Sunday 12 February 2012

Through a Lens, Darkly: A Lament for Stephen Harper

This is not an endorsement of oppression or corruption, but rather an acknowledgment of the facts.  Survival of the fittest is a zero-sum game and sooner or later, the odds will always slip out of your favour.  Lasting success doesn’t come from destroying your opposition or suppressing your populace or trying to distract them with bread and circuses.  Political and social success work the same way as evolution does – to stay competitive, to stay relevant, you need to adapt. 

The only way to create opportunity for adaptation is through embracing diversity.  When you close yourself off, no matter how powerful you are, the path you walk is stagnation.  It’s a path with a built-in dead-end.  When you open yourself to difference (of opinion, of language, of culture, etc – the genetics of culture) you create access to the tools of your own success.  The inbreeding of ideas has the same impact as does genetic inbreeding.

How does this relate to Stephen Harper?

As Prime Minister of a majority government, Harper is in charge of planning Canada’s policy future, of coordinating our internal machinations and of representing our nation abroad.  What informs Harper’s choices, then, is what motivates our nation.  It’s worth our while to ask, then – why does Stephen Harper want to be Prime Minister?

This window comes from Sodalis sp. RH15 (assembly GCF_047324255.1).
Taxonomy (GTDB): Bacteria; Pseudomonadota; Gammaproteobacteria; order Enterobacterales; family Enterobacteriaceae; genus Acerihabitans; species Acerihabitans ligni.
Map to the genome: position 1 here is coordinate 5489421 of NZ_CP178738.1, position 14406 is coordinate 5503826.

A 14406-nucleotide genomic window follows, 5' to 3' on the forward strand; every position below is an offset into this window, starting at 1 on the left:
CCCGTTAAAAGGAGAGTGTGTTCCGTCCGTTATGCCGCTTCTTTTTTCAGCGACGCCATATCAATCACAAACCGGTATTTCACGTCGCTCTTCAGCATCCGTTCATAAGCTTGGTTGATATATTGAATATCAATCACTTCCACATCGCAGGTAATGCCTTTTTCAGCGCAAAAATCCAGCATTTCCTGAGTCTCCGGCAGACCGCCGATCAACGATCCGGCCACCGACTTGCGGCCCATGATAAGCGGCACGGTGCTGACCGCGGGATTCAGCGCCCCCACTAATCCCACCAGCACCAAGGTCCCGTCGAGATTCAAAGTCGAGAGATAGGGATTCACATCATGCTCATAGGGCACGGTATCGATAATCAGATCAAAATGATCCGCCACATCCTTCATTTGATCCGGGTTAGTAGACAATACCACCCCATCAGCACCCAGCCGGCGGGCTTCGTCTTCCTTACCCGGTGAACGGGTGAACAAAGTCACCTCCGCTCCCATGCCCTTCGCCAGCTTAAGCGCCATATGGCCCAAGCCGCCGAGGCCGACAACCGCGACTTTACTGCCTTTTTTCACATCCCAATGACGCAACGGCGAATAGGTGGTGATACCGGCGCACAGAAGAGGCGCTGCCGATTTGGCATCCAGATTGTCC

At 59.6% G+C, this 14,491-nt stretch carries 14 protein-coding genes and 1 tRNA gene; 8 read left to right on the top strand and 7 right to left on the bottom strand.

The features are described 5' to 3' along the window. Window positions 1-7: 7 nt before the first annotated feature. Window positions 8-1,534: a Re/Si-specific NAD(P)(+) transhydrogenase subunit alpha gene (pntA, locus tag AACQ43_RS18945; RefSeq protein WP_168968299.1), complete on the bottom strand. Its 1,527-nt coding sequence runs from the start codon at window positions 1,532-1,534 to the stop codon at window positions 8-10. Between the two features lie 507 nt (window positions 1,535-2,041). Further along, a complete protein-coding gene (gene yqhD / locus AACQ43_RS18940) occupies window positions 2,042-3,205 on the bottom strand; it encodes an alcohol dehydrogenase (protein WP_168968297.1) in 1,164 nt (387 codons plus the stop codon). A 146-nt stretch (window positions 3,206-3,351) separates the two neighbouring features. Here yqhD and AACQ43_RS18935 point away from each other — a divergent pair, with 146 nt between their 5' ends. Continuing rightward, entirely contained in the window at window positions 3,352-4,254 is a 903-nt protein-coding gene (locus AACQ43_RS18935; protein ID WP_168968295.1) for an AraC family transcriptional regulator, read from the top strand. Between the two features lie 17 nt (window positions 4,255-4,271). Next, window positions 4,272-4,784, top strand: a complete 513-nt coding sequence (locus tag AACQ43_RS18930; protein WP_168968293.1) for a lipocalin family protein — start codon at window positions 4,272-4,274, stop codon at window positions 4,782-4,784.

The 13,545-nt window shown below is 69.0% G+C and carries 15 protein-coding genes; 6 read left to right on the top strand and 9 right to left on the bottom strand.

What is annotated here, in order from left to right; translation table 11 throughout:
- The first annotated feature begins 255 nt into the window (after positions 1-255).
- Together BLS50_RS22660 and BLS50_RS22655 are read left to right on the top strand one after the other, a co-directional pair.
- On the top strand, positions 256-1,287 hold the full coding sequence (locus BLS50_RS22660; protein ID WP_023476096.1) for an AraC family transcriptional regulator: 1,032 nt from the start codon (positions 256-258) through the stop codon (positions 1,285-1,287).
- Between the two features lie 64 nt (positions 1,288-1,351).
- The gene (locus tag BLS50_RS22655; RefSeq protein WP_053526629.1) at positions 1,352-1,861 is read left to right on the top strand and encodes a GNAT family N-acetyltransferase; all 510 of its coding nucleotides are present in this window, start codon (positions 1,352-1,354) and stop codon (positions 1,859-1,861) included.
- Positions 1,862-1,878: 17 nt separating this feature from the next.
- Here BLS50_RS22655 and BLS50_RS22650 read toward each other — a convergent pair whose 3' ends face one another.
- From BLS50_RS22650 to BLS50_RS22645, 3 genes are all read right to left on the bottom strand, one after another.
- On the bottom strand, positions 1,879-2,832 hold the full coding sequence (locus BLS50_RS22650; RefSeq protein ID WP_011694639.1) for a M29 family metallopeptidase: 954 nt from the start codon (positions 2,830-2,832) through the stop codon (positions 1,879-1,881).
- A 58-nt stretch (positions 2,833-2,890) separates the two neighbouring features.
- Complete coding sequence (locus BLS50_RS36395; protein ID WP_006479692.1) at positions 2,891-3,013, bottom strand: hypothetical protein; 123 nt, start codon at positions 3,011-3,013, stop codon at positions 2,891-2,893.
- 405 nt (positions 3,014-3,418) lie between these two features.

I think it’s a safe bet to suggest Stephen Harper is a neat freak.  His musical performance is as controlled as are his speeches; while he doesn’t dress to dazzle, his appearance is always a well-groomed one.  A focus on external cleanliness is symptomatic of broader control issues; not ironically, Harper has a reputation for these, as well, something even his conservative predecessors have commented on.  I’ve heard more than a few stories about him losing his temper (though it’s funny how hard it is to find any of them online).  The PM’s iron-fisted control of his caucus is legendary, as is his need to force his will upon everyone else he interacts with, the press being an obvious example.  In dealing with his political opponents, be they opposition parties or stakeholders, Harper holds true to form – his inclination is never to work with, but to control.

Harper’s brand stands on three legs.  First is the notion that he’s a master strategist.  He himself has admitted he thinks “about strategy twenty-four hours a day.”  He carefully manipulates his opponents into corners, laying traps at each and every opportunity.  His public comments are frequently derisive, often inflammatory.  Harper seems to almost enjoy this – there is a relish in the way he attacks those who threaten him. 

Coupled with these public assaults and strategic manipulations is a barely-hidden contempt/fear of his opponents.  Unlike a Brian Mulroney, say, or even a John Baird, Harper does not relish the repartee with political foes.  Harper doesn’t appear to enjoy working with other politicians; he doesn’t enjoy bantering with reporters; he doesn’t even enjoy engaging with average Canadians.  These things are basic facets of political life, as crucial to the role of political leader as the policy pieces.  If Harper dislikes politics so much, then why is he in it?  We’re back to his obsession with control.